Due to the COVID-19 pandemic, the IU Contemporary Dance Junior Choreographic Performance project will be presented via film. Rather than being discouraged, however, junior Rhiannon Freimuth said the students saw it as an advantage.
“We took it as an opportunity,” said Rhiannon Freimuth, a junior in the Contemporary Dance program. “We thought, what is something intentional that you can do with a frame on a screen?”
The students, who would normally produce a live showcase at the end of the fall semester, have spent the past few months curating their pieces for film. The showcase, “Framing Figures,” will be shown at 7 p.m. Thursday through Saturday via a free livestreamon Zoom.
“I enjoyed playing around with camera angles and picking and choosing what the audience is going to see,” Freimuth said. “We don’t get to do that for live performances.”
While a faculty adviser is available to mentor, the students are ultimately in control of choreography, costuming and any additional technical components of the program.
The collective concept of the show is created by the group and each individual student choreographs a piece. The individual dances cover contemporary, relevant topics, Freimuth said.
“Our pieces deal with feelings during the initial lockdown and multicultural identity,” Freimuth said. “One of our choreographers did an ode to Ruth Bader Ginsburg.”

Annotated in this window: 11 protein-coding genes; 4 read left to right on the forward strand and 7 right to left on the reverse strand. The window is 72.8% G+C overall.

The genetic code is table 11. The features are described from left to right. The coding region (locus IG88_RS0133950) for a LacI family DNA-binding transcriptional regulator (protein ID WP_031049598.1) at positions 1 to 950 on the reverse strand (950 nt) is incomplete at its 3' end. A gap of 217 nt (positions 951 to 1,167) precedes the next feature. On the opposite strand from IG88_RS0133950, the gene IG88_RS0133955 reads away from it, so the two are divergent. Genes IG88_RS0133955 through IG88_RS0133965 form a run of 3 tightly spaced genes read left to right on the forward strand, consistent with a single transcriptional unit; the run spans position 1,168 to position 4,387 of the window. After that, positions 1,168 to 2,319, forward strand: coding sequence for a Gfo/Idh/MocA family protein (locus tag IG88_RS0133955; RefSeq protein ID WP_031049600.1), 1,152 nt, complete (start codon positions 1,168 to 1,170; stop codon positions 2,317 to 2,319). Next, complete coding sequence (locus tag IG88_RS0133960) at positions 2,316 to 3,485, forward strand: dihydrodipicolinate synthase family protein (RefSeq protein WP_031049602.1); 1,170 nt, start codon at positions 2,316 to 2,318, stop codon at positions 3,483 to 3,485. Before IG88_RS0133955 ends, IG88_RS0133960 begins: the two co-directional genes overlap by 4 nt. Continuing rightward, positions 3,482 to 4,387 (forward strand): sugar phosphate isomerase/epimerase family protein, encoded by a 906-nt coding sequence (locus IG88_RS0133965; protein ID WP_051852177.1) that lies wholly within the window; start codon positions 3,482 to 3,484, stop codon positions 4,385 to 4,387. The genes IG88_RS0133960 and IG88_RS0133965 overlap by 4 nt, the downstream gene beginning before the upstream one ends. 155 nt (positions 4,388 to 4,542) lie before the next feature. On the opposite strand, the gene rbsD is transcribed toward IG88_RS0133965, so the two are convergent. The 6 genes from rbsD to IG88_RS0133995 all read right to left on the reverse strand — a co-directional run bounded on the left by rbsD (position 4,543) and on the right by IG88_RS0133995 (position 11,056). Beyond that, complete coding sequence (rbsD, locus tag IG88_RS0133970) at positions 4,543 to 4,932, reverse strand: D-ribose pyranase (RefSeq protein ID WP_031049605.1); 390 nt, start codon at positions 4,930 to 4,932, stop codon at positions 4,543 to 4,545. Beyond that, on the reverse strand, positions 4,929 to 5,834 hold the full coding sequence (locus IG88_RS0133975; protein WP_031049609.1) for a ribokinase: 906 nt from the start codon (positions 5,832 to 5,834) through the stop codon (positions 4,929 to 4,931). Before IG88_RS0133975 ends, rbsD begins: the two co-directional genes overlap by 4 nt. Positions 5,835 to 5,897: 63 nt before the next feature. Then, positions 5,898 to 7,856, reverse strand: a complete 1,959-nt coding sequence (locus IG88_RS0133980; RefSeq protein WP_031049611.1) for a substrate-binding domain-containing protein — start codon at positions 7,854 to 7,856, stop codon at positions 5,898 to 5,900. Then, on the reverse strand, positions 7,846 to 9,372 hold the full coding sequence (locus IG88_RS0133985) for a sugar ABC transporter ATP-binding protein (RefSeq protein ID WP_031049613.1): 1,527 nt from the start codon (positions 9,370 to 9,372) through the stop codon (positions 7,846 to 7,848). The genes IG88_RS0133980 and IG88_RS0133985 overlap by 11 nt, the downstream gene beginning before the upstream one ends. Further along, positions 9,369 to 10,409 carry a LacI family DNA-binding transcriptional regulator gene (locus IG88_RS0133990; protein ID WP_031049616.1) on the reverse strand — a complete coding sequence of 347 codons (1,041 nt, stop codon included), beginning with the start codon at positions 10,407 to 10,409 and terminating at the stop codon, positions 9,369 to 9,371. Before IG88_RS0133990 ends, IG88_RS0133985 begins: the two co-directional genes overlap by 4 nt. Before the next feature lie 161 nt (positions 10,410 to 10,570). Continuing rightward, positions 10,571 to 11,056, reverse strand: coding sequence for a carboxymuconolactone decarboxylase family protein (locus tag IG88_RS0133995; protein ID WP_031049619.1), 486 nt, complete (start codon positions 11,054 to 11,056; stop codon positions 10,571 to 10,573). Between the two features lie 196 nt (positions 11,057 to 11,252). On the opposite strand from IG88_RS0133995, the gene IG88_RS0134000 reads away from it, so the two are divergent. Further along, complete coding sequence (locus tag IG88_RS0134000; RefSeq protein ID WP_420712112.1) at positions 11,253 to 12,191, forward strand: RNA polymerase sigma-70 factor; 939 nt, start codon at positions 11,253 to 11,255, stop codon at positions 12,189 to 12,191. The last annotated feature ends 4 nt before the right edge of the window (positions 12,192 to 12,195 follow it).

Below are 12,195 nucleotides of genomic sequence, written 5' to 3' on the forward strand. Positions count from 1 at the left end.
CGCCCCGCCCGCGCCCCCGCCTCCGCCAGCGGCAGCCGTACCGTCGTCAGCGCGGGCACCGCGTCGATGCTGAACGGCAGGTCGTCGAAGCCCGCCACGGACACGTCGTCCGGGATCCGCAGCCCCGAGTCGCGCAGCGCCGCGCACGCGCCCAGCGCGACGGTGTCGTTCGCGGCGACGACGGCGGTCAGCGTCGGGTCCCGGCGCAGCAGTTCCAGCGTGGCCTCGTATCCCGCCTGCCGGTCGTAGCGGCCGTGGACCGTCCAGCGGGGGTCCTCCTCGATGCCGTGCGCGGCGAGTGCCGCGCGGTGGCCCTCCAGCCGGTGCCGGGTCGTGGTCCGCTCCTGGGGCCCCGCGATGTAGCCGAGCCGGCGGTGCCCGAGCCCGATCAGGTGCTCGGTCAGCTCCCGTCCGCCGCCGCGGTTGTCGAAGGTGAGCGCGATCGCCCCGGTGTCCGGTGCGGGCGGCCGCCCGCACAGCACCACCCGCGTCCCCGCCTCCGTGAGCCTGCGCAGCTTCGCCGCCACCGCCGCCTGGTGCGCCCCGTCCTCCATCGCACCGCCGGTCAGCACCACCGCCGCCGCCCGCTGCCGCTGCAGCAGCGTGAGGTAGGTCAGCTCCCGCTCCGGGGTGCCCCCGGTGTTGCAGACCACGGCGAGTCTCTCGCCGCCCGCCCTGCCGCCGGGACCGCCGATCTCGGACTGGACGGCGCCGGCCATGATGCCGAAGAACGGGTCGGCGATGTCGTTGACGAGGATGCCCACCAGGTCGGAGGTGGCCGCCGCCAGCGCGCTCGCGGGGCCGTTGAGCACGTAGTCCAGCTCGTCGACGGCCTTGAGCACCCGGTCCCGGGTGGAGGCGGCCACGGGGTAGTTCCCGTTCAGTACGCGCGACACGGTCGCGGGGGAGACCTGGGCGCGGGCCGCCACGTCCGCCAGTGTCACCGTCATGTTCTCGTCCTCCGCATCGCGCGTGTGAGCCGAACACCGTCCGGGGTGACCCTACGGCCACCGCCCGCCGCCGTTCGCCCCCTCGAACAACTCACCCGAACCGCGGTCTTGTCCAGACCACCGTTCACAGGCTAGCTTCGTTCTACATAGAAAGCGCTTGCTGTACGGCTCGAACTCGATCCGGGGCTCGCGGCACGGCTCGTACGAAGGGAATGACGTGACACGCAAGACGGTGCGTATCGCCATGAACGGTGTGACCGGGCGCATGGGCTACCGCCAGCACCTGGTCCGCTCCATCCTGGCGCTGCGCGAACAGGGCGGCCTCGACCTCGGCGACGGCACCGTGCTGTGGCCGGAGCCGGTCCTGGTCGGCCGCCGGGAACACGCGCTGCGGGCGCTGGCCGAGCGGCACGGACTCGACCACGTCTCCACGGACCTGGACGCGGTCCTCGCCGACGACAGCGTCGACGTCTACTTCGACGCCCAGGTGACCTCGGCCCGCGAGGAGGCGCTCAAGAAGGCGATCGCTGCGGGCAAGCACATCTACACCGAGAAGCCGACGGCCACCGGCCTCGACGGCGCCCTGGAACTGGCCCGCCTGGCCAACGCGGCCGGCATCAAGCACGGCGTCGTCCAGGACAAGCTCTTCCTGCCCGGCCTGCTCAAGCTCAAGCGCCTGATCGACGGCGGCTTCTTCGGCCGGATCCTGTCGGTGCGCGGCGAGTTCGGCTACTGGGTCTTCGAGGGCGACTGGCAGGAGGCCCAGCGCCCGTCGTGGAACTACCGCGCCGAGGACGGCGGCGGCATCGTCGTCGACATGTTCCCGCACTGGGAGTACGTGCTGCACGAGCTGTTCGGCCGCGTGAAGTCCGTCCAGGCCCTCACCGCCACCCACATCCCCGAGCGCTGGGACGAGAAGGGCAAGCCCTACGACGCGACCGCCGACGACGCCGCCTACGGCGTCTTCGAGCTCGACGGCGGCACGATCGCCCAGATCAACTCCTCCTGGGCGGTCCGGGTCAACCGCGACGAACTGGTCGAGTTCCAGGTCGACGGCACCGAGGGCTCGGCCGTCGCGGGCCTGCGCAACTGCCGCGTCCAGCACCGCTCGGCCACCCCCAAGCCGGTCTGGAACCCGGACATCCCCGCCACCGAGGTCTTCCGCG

The pieces are very personal to each choreographer and are framed through a personal lens, Freimuth.
“A lot of them deal with what we are going through in the country right now,” Freimuth said.
Selene Carter, associate professor of Theatre, Drama and Contemporary Dance, said she is amazed at how the students have adapted to the situation, specifically filming and editing dance film.
“It pushed all of us,” Carter said. “In a lot of ways, it gave them much more autonomy in the creative process and curation of the films as a whole.”
Typically, the dancers would rehearse in groups in a classroom setting. This semester, the rehearsals were reduced to two per week, one over Zoom and one in person with no more than three dancers at a 6-foot distance and wearing masks.
Carter has taught this class since 2010. She said this year, the project was much more independent than it would have been in a classroom setting.
“I’m so proud of how they’ve all become artists in their own right,” Carter said.
Carter said she is looking forward to watching the film, and is so proud of what they’ve created.
“You make this dance, you nurture it, you care about it and then you let it go,” Carter said. “And then what? I can’t wait to see what they do next.”
“I always say I want to prepare my students for their future, not my past,” Carter said. “And that certainly is the case.”